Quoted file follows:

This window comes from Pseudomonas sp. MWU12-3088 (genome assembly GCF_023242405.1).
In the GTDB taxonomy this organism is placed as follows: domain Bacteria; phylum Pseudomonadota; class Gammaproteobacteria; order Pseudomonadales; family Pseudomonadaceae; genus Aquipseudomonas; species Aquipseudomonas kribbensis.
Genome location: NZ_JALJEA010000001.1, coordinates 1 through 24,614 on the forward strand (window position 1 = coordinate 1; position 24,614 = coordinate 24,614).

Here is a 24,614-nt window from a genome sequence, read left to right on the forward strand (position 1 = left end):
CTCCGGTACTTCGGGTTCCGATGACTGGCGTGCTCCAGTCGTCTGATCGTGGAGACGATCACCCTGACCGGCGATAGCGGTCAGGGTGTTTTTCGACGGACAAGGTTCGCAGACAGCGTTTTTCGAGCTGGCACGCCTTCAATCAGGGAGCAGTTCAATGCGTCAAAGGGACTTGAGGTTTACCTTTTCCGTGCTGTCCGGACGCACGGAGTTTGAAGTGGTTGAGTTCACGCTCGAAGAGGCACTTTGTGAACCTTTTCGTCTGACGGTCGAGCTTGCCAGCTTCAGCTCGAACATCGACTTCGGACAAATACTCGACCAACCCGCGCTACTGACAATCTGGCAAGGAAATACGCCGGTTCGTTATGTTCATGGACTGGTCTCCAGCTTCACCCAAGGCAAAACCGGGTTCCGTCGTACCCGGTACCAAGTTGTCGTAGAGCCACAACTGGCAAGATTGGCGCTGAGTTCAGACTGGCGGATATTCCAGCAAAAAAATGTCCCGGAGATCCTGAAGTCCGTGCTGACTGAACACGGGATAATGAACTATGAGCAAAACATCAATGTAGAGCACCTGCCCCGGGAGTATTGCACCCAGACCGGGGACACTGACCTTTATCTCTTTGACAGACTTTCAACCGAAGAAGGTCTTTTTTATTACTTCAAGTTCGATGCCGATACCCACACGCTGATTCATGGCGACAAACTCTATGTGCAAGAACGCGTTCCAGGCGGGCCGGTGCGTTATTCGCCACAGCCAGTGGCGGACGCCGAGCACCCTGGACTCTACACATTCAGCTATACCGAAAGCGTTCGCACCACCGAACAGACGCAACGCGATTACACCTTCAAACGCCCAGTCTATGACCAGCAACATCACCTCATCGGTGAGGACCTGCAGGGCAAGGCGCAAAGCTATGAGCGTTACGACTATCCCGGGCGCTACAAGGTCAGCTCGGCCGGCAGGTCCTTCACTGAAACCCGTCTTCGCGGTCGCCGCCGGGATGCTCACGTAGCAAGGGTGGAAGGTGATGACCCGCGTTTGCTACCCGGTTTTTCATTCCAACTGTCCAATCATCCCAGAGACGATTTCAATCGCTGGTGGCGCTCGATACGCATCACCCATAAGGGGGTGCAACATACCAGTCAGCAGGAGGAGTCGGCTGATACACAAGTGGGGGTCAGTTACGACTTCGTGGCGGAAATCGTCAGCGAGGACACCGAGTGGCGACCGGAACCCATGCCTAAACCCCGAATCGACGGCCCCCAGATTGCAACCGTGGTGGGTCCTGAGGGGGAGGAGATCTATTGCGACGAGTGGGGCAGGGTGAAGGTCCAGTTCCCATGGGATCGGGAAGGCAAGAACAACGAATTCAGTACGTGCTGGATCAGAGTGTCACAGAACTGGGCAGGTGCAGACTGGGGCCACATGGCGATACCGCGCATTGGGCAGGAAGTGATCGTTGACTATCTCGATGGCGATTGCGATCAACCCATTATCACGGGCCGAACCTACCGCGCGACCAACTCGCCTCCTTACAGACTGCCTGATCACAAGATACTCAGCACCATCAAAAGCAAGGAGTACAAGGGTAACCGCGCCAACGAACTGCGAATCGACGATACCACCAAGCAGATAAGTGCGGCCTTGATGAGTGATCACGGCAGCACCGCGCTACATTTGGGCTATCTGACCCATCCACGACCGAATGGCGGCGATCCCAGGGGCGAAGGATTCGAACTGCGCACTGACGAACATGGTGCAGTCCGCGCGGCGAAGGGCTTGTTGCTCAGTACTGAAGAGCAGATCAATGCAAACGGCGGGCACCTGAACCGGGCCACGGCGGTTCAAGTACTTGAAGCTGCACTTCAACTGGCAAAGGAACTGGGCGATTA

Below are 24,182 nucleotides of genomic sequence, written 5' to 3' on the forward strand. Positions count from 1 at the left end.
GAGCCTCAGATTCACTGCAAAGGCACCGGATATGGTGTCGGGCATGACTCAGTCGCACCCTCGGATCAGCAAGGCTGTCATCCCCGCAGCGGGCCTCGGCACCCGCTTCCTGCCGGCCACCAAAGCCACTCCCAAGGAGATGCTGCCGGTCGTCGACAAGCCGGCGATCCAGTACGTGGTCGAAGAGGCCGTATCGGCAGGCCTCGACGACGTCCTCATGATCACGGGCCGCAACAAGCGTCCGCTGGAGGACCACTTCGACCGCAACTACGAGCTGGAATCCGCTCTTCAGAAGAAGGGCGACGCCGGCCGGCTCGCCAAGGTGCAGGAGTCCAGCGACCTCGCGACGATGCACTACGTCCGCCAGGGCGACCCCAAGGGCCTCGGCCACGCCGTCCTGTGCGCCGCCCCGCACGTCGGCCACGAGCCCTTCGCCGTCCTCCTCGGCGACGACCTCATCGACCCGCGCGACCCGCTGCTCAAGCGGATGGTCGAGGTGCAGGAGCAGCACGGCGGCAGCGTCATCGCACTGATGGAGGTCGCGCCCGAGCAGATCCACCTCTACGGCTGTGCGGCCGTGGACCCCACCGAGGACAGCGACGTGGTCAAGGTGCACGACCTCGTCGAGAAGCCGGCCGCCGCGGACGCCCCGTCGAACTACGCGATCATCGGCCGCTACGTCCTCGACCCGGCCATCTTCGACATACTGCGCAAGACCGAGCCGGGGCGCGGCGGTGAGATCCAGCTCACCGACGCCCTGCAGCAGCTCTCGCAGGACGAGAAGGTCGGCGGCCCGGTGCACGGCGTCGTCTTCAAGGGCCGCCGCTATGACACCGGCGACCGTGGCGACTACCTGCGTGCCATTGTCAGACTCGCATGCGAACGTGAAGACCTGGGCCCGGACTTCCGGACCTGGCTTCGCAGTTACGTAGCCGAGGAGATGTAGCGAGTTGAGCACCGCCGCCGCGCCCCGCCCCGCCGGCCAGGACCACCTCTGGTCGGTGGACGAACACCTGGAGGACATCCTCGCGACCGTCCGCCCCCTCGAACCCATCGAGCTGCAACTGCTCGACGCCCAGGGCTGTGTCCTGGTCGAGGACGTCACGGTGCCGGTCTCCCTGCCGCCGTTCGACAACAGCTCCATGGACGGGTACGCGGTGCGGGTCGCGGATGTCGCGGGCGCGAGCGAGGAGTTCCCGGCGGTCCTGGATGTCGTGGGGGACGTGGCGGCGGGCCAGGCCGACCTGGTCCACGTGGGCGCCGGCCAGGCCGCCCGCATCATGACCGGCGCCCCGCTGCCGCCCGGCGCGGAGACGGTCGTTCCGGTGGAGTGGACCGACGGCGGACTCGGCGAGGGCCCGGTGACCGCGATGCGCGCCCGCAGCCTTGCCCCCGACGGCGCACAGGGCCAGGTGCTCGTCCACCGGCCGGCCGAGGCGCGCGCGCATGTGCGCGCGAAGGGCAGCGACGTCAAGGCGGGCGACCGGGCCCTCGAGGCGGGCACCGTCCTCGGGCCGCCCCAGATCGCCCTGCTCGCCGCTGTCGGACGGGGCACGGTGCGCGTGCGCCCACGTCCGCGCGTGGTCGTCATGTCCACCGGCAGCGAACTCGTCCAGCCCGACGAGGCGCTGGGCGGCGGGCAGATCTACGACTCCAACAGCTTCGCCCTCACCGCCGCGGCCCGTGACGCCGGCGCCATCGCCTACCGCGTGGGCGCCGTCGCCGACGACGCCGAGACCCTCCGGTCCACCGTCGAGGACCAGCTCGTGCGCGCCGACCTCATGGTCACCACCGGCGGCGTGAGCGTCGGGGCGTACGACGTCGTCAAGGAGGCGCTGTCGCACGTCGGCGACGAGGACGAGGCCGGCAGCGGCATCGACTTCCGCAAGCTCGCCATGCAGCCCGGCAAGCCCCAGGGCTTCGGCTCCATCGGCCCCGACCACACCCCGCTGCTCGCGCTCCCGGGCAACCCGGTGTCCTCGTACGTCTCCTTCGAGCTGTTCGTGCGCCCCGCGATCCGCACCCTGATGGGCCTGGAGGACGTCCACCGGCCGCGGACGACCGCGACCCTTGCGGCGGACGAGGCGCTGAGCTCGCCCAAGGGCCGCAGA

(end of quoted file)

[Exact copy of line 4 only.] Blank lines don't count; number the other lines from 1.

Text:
Here is a 24,614-nt window from a genome sequence, read left to right on the forward strand (position 1 = left end):